31 Days Of Horror 2016: Guest Writer Andrea Subissati on Wild Zero (1999)
Fall has officially fallen, a fact that means several things to this pro-horror fan. One, I can dust off my favorite hoodies, boots and beanies that have collected dust since last March. Two, I can actually find some decent horror-themed housewares and sundry in mainstream stores that would consider them “seasonal”. And three – the horror movies. Oh, the horror movies. I don’t get cable at home anymore (not legally, at least) but I have fond memories of calling in sick to work because of an unmissable TCM marathon. Rep cinemas eschew the standard Brad Pitt fare in favor of horror classics and any local record or video store worth its salt displays a section specially dedicated to the genre that’s usually reserved for the shelves in the back. It’s a truly magical time of year for horror fans.
Anyone familiar with my academic background or my decidedly cerebral horror podcast, The Faculty of Horror, knows that I’m a classic over-thinker when it comes to movies. A cigar is never just a cigar with me, so to speak, but October is typically the time where I try to hang up my horror journalist/scholar hat and put my Jason Voorhees mask on. I watch horror movies all year long but always with some pointed purpose in mind – be it a review for Rue Morgue, an upcoming podcast episode, or research for a Q&A with some horror icon at a convention. Now, I’m not complaining – my life rules. But it’s something of a treat when I have the time and inclination to pop in an old favorite to watch just for the hell of it, without a deadline or ulterior motive attached, and that’s a luxury in which I tend to only indulge in October.
To that end, my October viewing recommendation for Biff Bam Pop! readers is a fun, freaky little number called Wild Zero, directed by Tetsuro Takeuchi. Released in 1999, this oddball J-horror entry not only crosses boundaries within the genre, it blasts them to smithereens. Is it a zombie movie? A rock ‘n roll, road-trip comedy? An alien invasion flick? A touching love story about a psychobilly fan coming to terms with loving a transgendered person? Incredibly, it’s all of the above, and then some.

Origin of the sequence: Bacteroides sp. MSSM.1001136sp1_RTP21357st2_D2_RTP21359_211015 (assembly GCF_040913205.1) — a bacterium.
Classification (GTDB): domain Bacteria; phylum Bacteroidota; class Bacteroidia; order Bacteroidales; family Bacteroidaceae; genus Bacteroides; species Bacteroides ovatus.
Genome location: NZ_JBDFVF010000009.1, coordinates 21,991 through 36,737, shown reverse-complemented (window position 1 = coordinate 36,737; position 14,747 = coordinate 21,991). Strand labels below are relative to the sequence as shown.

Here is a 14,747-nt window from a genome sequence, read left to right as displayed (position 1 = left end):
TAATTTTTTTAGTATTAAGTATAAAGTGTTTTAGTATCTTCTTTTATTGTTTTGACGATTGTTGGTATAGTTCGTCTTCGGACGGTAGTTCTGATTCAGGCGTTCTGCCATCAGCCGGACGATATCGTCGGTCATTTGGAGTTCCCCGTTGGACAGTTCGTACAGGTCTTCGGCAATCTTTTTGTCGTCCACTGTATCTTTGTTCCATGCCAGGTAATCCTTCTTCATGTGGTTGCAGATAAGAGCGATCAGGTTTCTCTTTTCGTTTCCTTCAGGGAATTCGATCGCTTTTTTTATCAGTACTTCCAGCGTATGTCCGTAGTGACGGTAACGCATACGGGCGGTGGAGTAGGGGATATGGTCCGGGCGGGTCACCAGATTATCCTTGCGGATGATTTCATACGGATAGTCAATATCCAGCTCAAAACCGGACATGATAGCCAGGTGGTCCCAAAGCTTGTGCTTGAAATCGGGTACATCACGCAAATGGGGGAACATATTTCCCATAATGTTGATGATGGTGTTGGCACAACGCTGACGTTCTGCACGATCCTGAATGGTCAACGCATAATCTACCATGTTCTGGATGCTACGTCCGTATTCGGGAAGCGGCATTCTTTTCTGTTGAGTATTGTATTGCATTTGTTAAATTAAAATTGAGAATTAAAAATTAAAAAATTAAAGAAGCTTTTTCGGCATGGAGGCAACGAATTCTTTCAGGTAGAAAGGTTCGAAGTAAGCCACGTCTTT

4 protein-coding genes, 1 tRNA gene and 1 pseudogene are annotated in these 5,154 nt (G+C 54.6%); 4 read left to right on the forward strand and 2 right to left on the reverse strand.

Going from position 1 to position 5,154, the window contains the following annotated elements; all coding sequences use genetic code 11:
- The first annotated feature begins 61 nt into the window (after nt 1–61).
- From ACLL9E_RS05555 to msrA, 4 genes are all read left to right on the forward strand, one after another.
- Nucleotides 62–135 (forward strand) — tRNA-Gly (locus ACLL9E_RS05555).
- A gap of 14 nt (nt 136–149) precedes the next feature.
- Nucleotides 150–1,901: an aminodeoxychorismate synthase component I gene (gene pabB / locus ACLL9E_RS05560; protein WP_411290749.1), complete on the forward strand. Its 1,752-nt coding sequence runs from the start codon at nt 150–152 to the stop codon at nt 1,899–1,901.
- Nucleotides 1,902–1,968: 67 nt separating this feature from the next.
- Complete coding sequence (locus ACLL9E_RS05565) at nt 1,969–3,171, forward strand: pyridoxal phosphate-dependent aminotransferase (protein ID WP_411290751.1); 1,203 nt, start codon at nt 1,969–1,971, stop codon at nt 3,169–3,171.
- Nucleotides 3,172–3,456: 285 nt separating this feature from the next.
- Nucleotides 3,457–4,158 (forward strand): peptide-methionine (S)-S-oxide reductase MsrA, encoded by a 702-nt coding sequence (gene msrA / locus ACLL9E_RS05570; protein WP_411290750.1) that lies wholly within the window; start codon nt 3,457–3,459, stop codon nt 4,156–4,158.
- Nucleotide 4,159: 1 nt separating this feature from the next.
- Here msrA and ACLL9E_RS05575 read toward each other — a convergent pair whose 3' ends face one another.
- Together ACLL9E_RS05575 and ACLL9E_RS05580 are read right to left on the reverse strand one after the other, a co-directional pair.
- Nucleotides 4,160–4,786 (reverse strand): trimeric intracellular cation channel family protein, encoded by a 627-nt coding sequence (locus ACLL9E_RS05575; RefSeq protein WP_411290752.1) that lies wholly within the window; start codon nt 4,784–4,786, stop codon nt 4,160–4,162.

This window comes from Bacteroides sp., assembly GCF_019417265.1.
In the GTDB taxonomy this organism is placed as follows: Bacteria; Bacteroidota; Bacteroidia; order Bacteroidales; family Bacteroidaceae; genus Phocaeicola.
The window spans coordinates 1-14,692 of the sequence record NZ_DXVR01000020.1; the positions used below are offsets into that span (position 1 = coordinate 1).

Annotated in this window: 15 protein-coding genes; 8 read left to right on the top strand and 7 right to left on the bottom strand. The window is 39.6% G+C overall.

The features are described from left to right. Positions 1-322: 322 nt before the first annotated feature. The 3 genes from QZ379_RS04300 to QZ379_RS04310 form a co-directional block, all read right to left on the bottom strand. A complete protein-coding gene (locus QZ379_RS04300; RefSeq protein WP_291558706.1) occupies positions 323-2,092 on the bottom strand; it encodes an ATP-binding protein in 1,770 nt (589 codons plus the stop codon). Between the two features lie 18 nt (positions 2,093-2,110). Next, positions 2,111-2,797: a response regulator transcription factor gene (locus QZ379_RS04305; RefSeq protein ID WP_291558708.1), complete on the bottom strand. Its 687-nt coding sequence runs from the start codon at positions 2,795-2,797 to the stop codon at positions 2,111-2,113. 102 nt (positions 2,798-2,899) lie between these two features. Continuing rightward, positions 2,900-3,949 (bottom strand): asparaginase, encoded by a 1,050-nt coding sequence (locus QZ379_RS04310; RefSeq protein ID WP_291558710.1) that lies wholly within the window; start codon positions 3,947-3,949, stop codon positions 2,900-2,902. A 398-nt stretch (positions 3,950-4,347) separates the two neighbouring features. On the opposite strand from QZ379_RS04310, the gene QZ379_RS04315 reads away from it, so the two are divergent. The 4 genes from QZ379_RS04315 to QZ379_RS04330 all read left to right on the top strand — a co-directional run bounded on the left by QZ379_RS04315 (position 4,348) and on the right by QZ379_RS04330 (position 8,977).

In the film, a young leather-clad greaser called Ace (Masashi Endō) is attending a concert by his absolute favorite band, Guitar Wolf (an actual, amazing real-life J-punk band – look them up and for God’s sake, see them if they come to perform in your home town!). Suddenly, a meteorite crashes into the Earth, causing many of its inhabitants to turn into flesh-eating zombies, so Ace teams up with the band to battle the monsters and happens to fall in love with the gender-fluid Tobio (Kwancharu Shitichai) along the way. Also, there’s an evil music business exec in shiny hot-pants after them. And did I mention the flying saucers? Damn, this movie is nuts!
Trying to describe the plot of Wild Zero is like trying to describe a dream sequence from Twin Peaks; it’s best not to try to make sense of it – just let the absurdity wash over you. Truthfully, the film still makes a lot more sense than the current presidential debate (and is a lot less terrifying, to boot). So if you find yourself craving something cool and unusual to watch this Halloween season, give Wild Zero a spin and see if you can sit through the batshit-crazy climax without pumping your fist at least once. And if you’re in the mood for a Wild Zero viewing party with friends, Synapse Film’s DVD release includes a guided drinking game so you can swill PSLs (pumpkin-spice lagers, I mean) while you watch. Bottoms up, and rock and roll!
Andrea Subissati is a sociologist, journalist and podcaster. In 2010, her masters thesis on the social impact of zombie cinema was published under the title When There’s No More Room In Hell: The Sociology of the Living Dead. She joined the staff of Rue Morgue magazine in 2014, to which she is a frequent contributor. She is co-host and producer of The Faculty of Horror podcast with writer Alexandra West, as well as co-curator of the Toronto-based horror lecture series The Black Museum, which she founded with Paul Corupe. In 2015, she launched the horror YouTube channel THE BATCAVE. Follow her on Twitter, Facebook and Instagram.